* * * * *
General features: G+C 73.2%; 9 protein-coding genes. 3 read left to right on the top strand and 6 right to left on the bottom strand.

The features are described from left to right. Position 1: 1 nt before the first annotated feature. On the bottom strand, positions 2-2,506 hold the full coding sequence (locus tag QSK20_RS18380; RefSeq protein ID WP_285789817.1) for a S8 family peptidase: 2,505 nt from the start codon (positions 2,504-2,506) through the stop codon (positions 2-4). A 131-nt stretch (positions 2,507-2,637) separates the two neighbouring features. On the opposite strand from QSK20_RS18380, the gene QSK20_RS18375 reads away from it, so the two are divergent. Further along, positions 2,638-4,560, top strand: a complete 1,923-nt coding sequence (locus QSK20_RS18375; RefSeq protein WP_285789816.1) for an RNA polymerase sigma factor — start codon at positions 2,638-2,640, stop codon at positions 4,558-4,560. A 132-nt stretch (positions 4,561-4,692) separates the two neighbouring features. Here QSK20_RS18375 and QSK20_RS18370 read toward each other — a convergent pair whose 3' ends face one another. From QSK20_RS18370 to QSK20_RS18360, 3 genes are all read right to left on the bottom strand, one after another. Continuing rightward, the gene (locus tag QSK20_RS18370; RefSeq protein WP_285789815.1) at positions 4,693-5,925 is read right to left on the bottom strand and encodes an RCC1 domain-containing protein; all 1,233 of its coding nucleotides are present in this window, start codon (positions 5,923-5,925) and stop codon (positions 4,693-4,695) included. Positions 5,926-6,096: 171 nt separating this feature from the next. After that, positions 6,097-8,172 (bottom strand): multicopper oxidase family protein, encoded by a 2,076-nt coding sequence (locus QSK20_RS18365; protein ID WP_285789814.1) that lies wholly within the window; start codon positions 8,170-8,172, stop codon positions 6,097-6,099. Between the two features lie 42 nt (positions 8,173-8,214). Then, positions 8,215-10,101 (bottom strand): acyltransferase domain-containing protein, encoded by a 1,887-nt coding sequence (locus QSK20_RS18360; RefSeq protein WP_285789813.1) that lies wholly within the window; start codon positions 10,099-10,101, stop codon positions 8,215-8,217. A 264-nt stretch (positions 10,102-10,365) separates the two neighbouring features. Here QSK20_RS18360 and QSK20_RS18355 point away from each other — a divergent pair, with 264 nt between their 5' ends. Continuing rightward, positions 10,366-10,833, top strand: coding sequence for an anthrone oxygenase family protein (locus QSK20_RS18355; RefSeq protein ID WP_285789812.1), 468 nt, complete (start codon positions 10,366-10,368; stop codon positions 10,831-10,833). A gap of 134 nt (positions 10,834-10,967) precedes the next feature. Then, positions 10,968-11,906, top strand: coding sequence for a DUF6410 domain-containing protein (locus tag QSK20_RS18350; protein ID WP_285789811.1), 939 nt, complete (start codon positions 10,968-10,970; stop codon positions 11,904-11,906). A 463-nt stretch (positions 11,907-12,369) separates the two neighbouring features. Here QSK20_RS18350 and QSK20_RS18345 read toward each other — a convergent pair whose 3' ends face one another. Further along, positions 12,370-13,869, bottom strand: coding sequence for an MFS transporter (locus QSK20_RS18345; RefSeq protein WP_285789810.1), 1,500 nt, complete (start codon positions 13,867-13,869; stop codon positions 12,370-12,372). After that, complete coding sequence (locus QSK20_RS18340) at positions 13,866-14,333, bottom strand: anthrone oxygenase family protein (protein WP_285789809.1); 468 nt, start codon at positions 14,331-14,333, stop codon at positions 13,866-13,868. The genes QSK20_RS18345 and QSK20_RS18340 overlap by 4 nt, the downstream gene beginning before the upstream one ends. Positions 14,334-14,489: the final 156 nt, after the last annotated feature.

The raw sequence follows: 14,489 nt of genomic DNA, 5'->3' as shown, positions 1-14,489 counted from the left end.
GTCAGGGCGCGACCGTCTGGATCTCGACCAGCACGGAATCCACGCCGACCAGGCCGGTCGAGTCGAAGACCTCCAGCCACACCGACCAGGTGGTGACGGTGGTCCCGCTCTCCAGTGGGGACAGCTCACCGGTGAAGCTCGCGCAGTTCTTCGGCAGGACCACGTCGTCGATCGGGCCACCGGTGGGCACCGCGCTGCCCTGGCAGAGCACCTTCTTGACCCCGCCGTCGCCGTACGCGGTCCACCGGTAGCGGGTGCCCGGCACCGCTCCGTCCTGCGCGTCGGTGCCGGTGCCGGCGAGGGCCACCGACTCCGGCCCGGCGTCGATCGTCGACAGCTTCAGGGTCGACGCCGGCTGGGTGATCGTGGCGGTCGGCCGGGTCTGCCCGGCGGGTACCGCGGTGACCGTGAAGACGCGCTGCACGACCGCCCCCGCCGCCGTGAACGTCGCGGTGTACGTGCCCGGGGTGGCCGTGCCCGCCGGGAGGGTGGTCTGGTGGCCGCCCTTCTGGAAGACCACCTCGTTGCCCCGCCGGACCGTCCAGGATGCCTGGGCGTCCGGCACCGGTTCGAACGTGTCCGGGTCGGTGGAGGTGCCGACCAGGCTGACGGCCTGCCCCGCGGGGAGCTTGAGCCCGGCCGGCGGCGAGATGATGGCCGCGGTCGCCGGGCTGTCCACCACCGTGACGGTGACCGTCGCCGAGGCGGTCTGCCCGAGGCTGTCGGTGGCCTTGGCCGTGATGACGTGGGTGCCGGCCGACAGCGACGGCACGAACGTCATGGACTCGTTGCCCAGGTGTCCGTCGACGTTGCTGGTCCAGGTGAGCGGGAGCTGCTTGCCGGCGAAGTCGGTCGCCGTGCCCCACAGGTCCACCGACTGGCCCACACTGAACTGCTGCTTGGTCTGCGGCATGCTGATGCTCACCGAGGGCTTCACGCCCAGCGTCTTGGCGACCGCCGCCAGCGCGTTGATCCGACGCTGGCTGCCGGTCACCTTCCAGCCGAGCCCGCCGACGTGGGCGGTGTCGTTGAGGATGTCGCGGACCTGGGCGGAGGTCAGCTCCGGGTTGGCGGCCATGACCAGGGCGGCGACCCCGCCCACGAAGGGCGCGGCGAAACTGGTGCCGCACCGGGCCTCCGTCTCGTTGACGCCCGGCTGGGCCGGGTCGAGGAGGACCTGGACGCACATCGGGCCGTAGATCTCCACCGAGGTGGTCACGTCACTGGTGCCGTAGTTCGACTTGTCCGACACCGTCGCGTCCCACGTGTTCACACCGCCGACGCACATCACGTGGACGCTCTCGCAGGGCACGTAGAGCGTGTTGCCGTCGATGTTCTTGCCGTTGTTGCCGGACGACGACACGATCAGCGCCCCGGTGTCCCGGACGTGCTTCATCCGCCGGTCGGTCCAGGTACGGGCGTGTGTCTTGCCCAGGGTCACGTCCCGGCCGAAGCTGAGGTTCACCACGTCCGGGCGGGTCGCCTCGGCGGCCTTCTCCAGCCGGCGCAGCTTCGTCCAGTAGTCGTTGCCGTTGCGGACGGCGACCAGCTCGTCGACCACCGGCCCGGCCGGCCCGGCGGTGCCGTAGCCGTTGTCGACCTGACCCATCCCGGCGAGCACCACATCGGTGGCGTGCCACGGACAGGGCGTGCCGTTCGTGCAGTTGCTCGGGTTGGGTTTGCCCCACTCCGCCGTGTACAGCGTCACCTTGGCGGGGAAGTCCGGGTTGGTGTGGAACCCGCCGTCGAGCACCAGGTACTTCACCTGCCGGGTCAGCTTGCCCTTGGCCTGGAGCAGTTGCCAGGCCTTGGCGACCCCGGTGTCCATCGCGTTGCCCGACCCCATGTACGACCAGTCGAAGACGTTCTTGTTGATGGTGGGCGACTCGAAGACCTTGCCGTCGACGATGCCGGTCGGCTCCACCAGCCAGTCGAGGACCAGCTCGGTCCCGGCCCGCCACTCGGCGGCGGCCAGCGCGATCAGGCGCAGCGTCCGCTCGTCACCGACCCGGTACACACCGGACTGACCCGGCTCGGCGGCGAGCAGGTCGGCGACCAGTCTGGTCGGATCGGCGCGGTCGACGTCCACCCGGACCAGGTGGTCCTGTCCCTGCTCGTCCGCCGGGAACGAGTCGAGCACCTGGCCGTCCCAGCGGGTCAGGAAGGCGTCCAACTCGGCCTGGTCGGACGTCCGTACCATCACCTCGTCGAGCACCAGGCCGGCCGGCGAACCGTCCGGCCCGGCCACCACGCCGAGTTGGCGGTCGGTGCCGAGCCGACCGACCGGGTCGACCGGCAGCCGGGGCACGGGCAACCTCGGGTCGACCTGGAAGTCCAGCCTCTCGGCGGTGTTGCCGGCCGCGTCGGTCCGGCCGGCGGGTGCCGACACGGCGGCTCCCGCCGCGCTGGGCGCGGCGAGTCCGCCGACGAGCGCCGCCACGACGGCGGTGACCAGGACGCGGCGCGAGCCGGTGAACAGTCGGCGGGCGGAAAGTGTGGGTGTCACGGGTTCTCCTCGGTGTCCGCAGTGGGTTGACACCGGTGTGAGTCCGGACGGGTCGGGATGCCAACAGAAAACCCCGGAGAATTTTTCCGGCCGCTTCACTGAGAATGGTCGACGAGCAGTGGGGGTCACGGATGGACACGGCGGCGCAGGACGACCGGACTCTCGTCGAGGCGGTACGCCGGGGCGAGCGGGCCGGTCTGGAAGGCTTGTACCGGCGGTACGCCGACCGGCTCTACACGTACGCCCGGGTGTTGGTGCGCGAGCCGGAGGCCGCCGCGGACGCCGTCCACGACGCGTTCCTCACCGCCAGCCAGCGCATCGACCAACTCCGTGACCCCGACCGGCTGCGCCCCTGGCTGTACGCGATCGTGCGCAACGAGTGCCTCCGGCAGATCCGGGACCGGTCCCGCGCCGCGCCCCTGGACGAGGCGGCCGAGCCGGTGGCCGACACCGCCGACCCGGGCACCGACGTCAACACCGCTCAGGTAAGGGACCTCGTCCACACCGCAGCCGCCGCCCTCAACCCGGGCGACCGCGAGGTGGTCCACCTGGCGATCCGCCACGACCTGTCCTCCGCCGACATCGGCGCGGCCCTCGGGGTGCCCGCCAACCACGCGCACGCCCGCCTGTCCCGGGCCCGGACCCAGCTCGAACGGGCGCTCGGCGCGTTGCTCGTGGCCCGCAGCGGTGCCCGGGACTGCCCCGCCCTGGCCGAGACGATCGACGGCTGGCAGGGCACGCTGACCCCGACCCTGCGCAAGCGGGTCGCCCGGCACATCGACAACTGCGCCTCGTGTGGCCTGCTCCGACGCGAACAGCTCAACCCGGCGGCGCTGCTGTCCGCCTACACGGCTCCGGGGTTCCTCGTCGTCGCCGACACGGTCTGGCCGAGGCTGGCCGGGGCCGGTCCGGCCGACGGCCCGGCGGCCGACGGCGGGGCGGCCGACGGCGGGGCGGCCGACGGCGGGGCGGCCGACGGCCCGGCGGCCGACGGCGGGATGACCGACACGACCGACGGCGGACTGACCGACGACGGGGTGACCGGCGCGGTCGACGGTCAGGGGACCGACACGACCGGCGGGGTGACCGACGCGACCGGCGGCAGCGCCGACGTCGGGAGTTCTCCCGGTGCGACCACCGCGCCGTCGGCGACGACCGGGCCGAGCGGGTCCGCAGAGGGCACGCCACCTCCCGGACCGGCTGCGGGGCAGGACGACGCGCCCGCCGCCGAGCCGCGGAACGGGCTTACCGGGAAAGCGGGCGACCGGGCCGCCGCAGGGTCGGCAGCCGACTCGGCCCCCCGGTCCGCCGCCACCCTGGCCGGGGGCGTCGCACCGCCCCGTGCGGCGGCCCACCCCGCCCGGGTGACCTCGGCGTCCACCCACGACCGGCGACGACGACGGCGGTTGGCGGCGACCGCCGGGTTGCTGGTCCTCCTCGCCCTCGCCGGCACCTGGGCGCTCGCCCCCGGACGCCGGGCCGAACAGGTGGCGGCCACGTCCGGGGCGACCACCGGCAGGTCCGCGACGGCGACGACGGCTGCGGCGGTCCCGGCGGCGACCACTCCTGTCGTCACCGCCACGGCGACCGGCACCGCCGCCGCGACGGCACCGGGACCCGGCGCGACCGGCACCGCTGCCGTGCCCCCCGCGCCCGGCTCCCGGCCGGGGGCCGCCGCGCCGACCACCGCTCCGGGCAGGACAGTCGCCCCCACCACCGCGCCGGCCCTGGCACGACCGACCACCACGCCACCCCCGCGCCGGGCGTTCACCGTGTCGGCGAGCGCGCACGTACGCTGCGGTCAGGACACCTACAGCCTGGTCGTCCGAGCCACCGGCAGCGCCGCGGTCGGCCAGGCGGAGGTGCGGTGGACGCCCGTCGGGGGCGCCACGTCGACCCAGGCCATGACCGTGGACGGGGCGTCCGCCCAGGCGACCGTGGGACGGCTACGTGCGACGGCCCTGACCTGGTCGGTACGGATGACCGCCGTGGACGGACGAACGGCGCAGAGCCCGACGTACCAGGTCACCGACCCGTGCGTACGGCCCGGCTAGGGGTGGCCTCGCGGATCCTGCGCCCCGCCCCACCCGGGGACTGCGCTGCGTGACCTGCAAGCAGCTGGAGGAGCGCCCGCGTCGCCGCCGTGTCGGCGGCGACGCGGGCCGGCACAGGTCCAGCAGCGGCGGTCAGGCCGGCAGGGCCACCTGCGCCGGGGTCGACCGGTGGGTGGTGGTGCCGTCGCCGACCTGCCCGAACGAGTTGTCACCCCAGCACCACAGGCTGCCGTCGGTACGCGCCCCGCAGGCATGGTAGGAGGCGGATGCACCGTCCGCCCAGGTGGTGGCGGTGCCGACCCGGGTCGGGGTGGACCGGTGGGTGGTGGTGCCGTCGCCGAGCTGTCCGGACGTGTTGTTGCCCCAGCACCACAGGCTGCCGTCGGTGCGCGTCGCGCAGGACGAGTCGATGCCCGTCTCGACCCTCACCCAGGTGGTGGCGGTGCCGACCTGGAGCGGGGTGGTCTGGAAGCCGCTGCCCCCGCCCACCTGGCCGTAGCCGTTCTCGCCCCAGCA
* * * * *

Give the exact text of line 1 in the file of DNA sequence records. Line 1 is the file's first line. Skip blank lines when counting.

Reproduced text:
General features: G+C 73.2%; 9 protein-coding genes. 3 read left to right on the top strand and 6 right to left on the bottom strand.